`{"type":"node","schema":"dbo","table":"X","id":2} C Applicant C`

`{"type":"node","schema":"dbo","table":"X","id":3} D Applicant D`

`$node_id_29698B2A330F41ED8B7812BABB71701E y moreony`

`-------------------------------------------------- --- -----------`

`{"type":"node","schema":"dbo","table":"Y","id":0} 1 Job 1`

`{"type":"node","schema":"dbo","table":"Y","id":1} 2 Job 2`

`{"type":"node","schema":"dbo","table":"Y","id":2} 3 Job 3`

`{"type":"node","schema":"dbo","table":"Y","id":3} 4 Job 4`

The $node_id column is a computed canonical representation as a JSON string of an internal graph_id column, which is naturally more economic (BIGINT).

As for the edge table, when you create it, you add a clause called AS EDGE at the end of the table definition. SQL Server implicitly creates three columns: one called $edge_id, which uniquely identifies the edge, and two called $from_id and $to_id representing the vertices of the edge. When you add edge rows to the table, you need to provide the $node_id values of the nodes that the edge connects for the $from_id and $to_id columns. SQL Server automatically generates the $edge_id column values. You don’t have to have any additional columns in the table, so the code can certainly be one with no explicit column definitions. If you do need to assign additional properties to the edge--e.g., a weight in case of a weighted graph--you certainly can. In our example, G has no additional properties, so you create and populate it like so:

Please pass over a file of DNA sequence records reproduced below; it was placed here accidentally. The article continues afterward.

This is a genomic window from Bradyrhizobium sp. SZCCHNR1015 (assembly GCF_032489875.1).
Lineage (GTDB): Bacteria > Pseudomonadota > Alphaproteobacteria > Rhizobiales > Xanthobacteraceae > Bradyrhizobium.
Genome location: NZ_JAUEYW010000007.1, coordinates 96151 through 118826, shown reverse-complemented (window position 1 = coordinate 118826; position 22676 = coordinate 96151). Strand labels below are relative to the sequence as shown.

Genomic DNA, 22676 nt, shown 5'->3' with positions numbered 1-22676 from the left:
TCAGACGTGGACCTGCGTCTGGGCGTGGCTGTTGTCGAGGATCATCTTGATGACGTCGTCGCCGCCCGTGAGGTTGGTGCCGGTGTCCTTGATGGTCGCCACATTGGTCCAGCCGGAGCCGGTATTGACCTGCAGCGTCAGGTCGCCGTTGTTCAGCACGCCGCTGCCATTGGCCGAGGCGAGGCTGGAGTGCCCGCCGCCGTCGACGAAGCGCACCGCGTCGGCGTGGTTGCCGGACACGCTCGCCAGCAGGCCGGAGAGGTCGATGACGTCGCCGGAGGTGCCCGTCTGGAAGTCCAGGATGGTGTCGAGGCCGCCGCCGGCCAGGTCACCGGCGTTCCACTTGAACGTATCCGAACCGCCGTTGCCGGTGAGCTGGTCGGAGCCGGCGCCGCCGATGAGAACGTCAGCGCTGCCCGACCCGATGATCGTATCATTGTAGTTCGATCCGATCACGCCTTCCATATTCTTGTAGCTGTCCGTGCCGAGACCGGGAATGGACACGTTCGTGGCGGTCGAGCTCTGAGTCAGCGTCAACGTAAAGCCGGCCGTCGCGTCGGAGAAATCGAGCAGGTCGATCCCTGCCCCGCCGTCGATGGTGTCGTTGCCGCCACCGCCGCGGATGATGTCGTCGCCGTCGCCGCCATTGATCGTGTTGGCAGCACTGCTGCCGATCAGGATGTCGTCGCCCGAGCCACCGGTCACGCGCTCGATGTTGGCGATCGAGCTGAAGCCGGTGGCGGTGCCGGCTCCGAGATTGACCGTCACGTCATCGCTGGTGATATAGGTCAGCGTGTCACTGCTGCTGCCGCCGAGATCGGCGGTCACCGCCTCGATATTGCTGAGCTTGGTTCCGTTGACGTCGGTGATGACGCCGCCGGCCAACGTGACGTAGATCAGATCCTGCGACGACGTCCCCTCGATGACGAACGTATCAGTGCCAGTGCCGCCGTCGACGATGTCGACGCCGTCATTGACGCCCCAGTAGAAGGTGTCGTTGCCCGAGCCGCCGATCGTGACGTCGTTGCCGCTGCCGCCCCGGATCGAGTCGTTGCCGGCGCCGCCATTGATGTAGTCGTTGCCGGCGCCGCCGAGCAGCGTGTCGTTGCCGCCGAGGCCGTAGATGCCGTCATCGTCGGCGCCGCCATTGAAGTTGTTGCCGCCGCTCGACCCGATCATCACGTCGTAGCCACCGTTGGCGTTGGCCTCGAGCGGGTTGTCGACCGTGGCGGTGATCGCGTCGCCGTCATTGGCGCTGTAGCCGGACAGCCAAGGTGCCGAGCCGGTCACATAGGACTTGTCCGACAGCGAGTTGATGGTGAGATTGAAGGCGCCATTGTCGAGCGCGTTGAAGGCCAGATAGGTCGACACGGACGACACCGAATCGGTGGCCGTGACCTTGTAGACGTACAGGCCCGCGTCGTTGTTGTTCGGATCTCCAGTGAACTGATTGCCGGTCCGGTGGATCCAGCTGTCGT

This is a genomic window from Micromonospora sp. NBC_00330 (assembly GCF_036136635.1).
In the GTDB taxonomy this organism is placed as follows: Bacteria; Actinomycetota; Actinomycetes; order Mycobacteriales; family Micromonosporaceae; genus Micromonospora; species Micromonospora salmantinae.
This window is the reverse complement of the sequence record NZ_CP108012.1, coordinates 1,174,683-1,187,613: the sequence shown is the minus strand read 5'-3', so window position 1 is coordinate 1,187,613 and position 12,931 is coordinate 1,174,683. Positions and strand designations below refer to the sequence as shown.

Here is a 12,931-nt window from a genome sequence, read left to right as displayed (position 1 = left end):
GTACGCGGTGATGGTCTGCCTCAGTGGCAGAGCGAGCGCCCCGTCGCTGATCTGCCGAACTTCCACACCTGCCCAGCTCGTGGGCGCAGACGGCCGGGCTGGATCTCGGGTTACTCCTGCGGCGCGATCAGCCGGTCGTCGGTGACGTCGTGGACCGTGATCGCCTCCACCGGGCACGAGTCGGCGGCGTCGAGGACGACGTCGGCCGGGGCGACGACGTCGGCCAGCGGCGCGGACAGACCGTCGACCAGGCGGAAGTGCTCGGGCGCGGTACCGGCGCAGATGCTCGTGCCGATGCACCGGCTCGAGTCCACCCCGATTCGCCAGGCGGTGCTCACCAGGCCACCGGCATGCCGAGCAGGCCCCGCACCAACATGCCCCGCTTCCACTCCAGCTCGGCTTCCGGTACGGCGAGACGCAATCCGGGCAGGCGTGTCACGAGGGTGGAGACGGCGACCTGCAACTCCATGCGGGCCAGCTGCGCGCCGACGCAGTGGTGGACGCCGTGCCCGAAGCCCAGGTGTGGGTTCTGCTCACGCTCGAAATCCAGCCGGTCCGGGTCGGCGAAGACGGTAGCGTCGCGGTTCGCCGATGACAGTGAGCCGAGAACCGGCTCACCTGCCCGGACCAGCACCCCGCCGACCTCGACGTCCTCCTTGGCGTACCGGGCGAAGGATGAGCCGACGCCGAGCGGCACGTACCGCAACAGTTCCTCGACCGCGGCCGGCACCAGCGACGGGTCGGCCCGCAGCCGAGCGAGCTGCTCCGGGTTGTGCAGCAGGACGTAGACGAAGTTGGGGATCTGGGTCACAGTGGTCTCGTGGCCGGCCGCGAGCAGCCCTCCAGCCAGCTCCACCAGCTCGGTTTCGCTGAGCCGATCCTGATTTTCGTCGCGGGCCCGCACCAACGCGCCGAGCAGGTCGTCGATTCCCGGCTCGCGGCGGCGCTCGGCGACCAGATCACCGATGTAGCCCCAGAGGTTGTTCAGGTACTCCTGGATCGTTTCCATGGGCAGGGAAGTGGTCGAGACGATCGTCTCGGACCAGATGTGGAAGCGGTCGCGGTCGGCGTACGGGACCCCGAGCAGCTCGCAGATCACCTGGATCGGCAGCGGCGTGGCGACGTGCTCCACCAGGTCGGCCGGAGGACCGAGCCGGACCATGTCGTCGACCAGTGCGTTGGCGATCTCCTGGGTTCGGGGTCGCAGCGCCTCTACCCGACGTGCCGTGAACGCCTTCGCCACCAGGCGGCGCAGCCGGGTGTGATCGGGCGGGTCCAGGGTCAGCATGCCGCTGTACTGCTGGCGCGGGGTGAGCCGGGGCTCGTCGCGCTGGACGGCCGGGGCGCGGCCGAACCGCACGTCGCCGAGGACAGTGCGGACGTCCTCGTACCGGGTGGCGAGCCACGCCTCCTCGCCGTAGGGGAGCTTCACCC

`-- Graph G = (V = (X, Y), E), e.g., possible applicant-job connections`

`CREATE TABLE dbo.G AS EDGE;`

`INSERT INTO dbo.G($from_id, $to_id)`

` SELECT X.$node_id, Y.$node_id`

` FROM ( VALUES('A', 1),`

` ('A', 2),`

` ('B', 1),`

` ('B', 3),`

` ('C', 3),`

` ('C', 4),`

` ('D', 3) ) AS XY(x, y)`

` INNER JOIN dbo.X`

` ON XY.x = X.x`

` INNER JOIN dbo.Y`

` ON XY.y = Y.y;`

`SELECT $edge_id, $from_id, $to_id`

`FROM dbo.G;`

This code generates the following output:

`id_C6C1428B31F24F52A47DDCB975B93DC2 $from_id_0E5FF12FB4FC4EE98F38127715EE0D62 $to_id_E8D645584C8A44D3A05AA6D13B9F9E02`

`-------------------------------------------------- -------------------------------------------------- --------------------------------------------------`

`{"type":"edge","schema":"dbo","table":"G","id":0} {"type":"node","schema":"dbo","table":"X","id":0} {"type":"node","schema":"dbo","table":"Y","id":0}`